The Art & Science of Making Our Critter, Part II

The Art & Science of Making Our Critter, Part II

… Continued from “The Art & Science of Making Our Critter, Part I

Side note: From the polyp-removal surgery, I actually have pictures of my internal bits. I have real photos of my ovaries, my uterus, some intestine shots, and I even have a picture of the big ol’ polyp. If you ever have this chance, tell them you really don’t need to see them, cuz there is no way these types of pictures can be pretty. Yech!!! :D Just be glad I didn’t scan them in for these blog posts! HA!

I’ll give you a run down of an IVF cycle, or at least what mine was like. They started me on birth control pills (BCP) the month before the actual IVF cycle. So for end of April/first of May I was on BCP. On May 13, 2010, I started the hormone shots, beginning with Lupron. This overlaps with BCP for a few days. Then, on May 22, 2010, I add in Gonal-F. This hormone is a follicle stimulator. This is gonna hopefully get me a bunch of eggs ready to go. The thing I disliked most about this part of the cycle is having to get something stuck up my junk every other day while they watch my eggs. I mean, you get used to it, and at the same time you don’t. But that’s just me. When the eggs are at the desired size, I am then scheduled to take an Ovidrel shot. This has to be timed very well because 36 hours after you take this shot you will ovulate. So, the surgery for removing my eggs from the follicles on my ovaries is scheduled precisely 36 hours after I take this shot. That was June 6, 2010. Thank gawd I was out for this, but the gist of it is, they insert a really long needle through my vaginal wall up to my ovaries and suck out all the follicles they find. I ended up with 20 eggs.

After this egg retrieval procedure, things got a little interesting. I wasn’t given any pain meds for after the surgery. We kept telling people, but we never ended up going home with any. Most people just told us it wouldn’t be a big deal. Their default prescription for this is Vicodin, and I’m allergic to that. So, this just caused a bit of a mess. We get home, and about an hour after we get there, I’m really starting to feel it. About 10 minutes after that, I’m screaming my bloody head off. And this is coming from someone that has quite the high tolerance for pain. Mike pages out Dr. Silverberg and asks if it’s okay to take some Darvocet I had leftover from my polyp surgery. Doctor says go for it. I take that, it helps for maybe 20 minutes (turns out Darvocet was just taken off the market cuz it’s WEAK SHIT!). I’m back to screaming again. Poor Mikey. He was probably freaking out, but he was a champ. He pages the doctor back out and the doctor tells us to go to the ER where he has privileges. It’s not our closest, but it’s 2nd closest. So we head over to North Austin Medical Center. Apparently he called ahead cuz they were ready for us. Plopped me in a wheelchair and rushed me into the back. They examine me and stuff, and pretty quickly pump in some morphine into my IV. It felt nice & woozy & fun, but did absolutely nothing to my pain. I think they eventually found something that would work to quiet me down.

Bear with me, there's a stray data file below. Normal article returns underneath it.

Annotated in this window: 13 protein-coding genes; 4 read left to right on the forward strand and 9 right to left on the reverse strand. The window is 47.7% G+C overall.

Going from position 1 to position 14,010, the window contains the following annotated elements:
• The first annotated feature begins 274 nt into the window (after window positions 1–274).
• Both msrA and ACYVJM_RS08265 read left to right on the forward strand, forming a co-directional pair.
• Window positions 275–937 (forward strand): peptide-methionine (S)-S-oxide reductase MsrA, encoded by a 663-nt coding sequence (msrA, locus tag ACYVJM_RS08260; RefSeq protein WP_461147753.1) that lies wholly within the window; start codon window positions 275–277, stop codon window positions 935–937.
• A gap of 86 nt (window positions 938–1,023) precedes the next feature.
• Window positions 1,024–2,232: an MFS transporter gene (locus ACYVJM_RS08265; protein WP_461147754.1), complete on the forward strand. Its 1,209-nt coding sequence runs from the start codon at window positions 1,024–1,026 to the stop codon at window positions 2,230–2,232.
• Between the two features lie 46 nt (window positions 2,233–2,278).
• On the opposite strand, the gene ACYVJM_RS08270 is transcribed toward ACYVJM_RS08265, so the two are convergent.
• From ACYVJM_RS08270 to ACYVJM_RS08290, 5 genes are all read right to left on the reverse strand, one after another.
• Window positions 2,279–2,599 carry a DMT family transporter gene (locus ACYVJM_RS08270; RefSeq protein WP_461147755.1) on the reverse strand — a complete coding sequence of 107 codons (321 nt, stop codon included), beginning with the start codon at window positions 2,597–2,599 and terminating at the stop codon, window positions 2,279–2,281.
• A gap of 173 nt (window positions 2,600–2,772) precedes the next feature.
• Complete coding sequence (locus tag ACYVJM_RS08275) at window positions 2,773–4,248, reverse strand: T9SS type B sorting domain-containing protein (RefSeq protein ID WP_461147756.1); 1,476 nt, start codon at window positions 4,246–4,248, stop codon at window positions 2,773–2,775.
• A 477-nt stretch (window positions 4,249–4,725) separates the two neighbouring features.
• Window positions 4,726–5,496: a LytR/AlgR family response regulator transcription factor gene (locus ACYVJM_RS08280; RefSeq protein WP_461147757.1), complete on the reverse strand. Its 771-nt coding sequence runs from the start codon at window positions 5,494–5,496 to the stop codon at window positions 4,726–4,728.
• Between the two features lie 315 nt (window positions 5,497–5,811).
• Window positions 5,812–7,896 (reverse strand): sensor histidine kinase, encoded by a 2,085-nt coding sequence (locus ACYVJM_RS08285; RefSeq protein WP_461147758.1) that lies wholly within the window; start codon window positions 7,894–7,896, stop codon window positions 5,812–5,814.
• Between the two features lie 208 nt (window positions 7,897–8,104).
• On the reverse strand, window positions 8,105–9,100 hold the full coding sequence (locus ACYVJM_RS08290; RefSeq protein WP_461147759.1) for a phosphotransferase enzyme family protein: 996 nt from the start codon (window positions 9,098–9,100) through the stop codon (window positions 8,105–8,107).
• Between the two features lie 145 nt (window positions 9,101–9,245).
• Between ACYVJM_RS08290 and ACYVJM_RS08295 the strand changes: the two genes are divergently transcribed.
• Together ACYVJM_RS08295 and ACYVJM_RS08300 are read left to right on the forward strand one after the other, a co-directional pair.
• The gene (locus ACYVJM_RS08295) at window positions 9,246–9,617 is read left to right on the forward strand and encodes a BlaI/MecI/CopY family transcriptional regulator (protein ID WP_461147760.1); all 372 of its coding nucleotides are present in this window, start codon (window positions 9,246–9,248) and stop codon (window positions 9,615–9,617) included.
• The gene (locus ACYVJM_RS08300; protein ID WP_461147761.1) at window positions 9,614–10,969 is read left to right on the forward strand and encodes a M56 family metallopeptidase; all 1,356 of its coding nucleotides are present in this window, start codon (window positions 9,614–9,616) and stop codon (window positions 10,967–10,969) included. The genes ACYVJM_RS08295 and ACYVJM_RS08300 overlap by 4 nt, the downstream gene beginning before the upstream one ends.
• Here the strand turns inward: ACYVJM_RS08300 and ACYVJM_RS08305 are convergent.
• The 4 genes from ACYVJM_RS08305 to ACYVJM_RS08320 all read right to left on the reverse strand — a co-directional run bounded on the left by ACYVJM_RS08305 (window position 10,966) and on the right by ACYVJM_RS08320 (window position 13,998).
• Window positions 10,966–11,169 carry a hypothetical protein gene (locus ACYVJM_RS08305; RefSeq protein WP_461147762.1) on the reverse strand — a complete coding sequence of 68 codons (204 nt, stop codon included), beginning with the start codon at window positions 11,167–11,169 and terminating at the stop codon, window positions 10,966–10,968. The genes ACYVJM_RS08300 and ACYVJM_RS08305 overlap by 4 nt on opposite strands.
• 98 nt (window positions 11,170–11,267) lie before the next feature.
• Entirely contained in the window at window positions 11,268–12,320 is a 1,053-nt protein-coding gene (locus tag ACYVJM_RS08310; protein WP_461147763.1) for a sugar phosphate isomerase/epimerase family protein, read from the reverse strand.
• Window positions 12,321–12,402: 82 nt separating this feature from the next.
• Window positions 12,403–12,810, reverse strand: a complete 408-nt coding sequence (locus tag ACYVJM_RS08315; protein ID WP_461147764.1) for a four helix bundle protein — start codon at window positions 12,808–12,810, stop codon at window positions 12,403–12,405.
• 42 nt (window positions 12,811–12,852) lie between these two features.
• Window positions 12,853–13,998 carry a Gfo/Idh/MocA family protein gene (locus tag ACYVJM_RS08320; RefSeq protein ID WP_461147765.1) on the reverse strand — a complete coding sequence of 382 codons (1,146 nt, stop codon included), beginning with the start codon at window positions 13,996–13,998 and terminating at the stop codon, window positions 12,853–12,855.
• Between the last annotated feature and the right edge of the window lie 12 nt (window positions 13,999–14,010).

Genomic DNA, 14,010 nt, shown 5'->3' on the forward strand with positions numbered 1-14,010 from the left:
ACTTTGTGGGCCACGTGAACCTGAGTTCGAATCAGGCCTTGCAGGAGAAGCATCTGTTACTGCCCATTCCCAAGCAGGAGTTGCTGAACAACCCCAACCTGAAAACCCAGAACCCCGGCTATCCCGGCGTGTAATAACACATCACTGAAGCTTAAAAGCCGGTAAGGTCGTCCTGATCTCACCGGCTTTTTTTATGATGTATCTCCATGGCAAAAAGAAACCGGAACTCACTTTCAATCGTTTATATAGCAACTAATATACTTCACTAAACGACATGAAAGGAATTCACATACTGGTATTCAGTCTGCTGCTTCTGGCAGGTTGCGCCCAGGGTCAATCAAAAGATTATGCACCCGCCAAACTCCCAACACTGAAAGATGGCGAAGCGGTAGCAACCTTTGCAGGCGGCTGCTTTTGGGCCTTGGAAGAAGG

I get a CT of my abdomen area and there is definitely some bleeding going on in there. They admit me to the hospital, and I’m doped up for the next 24 hours. Mike has to force me to stand when I need to pee. The pain then was so excruciating, sometimes I would be crying. But, he would never let me sit back down when I was on my way to standing. Sometimes this whole process of peeing would take 10-15 minutes. I had to pee often too, cuz they were pumping fluids in me. Ugh. Not fond memories. But, if I ever doubted it (which I never have), Mikey takes wicked awesome good care of me. After all that mess, I finally get the OK to leave, so we leave the afternoon after we entered.

Now, back to those 20 eggs. Of those 20 eggs, only 14 were mature enough to attempt fertilization. Apparently this wasn’t a great percentage. Of those 14, only 9 successfully fertilized. Of those 9, none of them grew enough to be viable. June 11, 2010 was not a happy day for us. We were somewhat warned of this on June 9, 2010, but it really didn’t hit home until we went back in for what was supposed to be my transfer. (Transfer is what they call putting the fertilized eggs back). No viable eggs meant nothing to put back. It was a very sad day. My normal doctor was on vacation, and the other doctor there giving us the news was really bad at it. You could tell she’s either young or new or both. Not so great in the bedside manner, where my normal doctor excels. However, the embryologist there was really great. He seemed to think there was still hope. He explained to us that it appeared to him to be both a sperm & egg quality issue, and he was pretty sure one or both of these issues could be dealt with. I really appreciate that the embryologist was there. He was a hope-saver.

And hope we needed… because my doctor was on vacation, we had to wait a whole 11 days to talk to him. It was a seriously difficult time. Absolutely mind warping. When we were finally able to meet up with him on June 22, 2011, he told us he could change how much of the hormones I got next time, and that could solve the quality of the egg issue. Miguel needed to go see his man-bits doctor so they could deal with the quality on his side.

Miguel went to a doc that the fertility doc recommended. He had Mike start taking some drugs and a vitamin drink mix twice a day, and we were on a minimum of a 3-month wait-and-see creeper. Miguel had his followup appointment and things were definitely looking up. I think we ended up waiting another 3-month for more results, and those looked even better. So, we met up with Dr. Silverberg again on December 13, 2010…

TO BE CONTINUED in “The Art & Science of Making Our Critter, Part III“…

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